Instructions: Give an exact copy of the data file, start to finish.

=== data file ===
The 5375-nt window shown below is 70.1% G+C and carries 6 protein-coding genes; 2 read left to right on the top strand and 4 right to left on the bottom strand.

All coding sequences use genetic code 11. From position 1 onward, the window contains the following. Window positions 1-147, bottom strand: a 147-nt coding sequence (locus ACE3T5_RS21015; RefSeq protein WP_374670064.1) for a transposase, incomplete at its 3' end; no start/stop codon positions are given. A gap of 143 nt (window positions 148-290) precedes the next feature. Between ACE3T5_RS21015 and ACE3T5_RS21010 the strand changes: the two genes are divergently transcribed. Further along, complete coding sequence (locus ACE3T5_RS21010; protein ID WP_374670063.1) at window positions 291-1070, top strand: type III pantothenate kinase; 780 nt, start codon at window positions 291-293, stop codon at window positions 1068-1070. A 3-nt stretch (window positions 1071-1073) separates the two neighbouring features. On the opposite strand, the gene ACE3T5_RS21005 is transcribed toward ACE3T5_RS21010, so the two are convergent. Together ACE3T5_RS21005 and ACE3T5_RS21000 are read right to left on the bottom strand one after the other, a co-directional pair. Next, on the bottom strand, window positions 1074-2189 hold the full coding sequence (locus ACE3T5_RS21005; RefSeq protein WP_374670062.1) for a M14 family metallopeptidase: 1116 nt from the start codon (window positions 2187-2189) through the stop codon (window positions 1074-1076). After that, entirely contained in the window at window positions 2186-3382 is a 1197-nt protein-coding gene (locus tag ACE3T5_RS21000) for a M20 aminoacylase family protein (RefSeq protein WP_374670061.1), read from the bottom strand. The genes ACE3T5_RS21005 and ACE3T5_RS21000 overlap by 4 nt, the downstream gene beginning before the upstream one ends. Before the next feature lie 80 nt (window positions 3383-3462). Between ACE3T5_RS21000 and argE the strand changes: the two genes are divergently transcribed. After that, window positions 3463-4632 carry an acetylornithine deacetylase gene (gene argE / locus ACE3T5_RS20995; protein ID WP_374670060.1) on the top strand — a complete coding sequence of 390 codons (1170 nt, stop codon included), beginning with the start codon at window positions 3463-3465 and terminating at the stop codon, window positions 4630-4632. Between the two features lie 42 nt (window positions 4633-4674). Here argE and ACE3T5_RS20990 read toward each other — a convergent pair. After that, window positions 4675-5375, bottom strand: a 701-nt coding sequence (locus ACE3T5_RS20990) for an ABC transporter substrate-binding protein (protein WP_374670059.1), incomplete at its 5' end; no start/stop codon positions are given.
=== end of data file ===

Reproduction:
The 5375-nt window shown below is 70.1% G+C and carries 6 protein-coding genes; 2 read left to right on the top strand and 4 right to left on the bottom strand.

All coding sequences use genetic code 11. From position 1 onward, the window contains the following. Window positions 1-147, bottom strand: a 147-nt coding sequence (locus ACE3T5_RS21015; RefSeq protein WP_374670064.1) for a transposase, incomplete at its 3' end; no start/stop codon positions are given. A gap of 143 nt (window positions 148-290) precedes the next feature. Between ACE3T5_RS21015 and ACE3T5_RS21010 the strand changes: the two genes are divergently transcribed. Further along, complete coding sequence (locus ACE3T5_RS21010; protein ID WP_374670063.1) at window positions 291-1070, top strand: type III pantothenate kinase; 780 nt, start codon at window positions 291-293, stop codon at window positions 1068-1070. A 3-nt stretch (window positions 1071-1073) separates the two neighbouring features. On the opposite strand, the gene ACE3T5_RS21005 is transcribed toward ACE3T5_RS21010, so the two are convergent. Together ACE3T5_RS21005 and ACE3T5_RS21000 are read right to left on the bottom strand one after the other, a co-directional pair. Next, on the bottom strand, window positions 1074-2189 hold the full coding sequence (locus ACE3T5_RS21005; RefSeq protein WP_374670062.1) for a M14 family metallopeptidase: 1116 nt from the start codon (window positions 2187-2189) through the stop codon (window positions 1074-1076). After that, entirely contained in the window at window positions 2186-3382 is a 1197-nt protein-coding gene (locus tag ACE3T5_RS21000) for a M20 aminoacylase family protein (RefSeq protein WP_374670061.1), read from the bottom strand. The genes ACE3T5_RS21005 and ACE3T5_RS21000 overlap by 4 nt, the downstream gene beginning before the upstream one ends. Before the next feature lie 80 nt (window positions 3383-3462). Between ACE3T5_RS21000 and argE the strand changes: the two genes are divergently transcribed. After that, window positions 3463-4632 carry an acetylornithine deacetylase gene (gene argE / locus ACE3T5_RS20995; protein ID WP_374670060.1) on the top strand — a complete coding sequence of 390 codons (1170 nt, stop codon included), beginning with the start codon at window positions 3463-3465 and terminating at the stop codon, window positions 4630-4632. Between the two features lie 42 nt (window positions 4633-4674). Here argE and ACE3T5_RS20990 read toward each other — a convergent pair. After that, window positions 4675-5375, bottom strand: a 701-nt coding sequence (locus ACE3T5_RS20990) for an ABC transporter substrate-binding protein (protein WP_374670059.1), incomplete at its 5' end; no start/stop codon positions are given.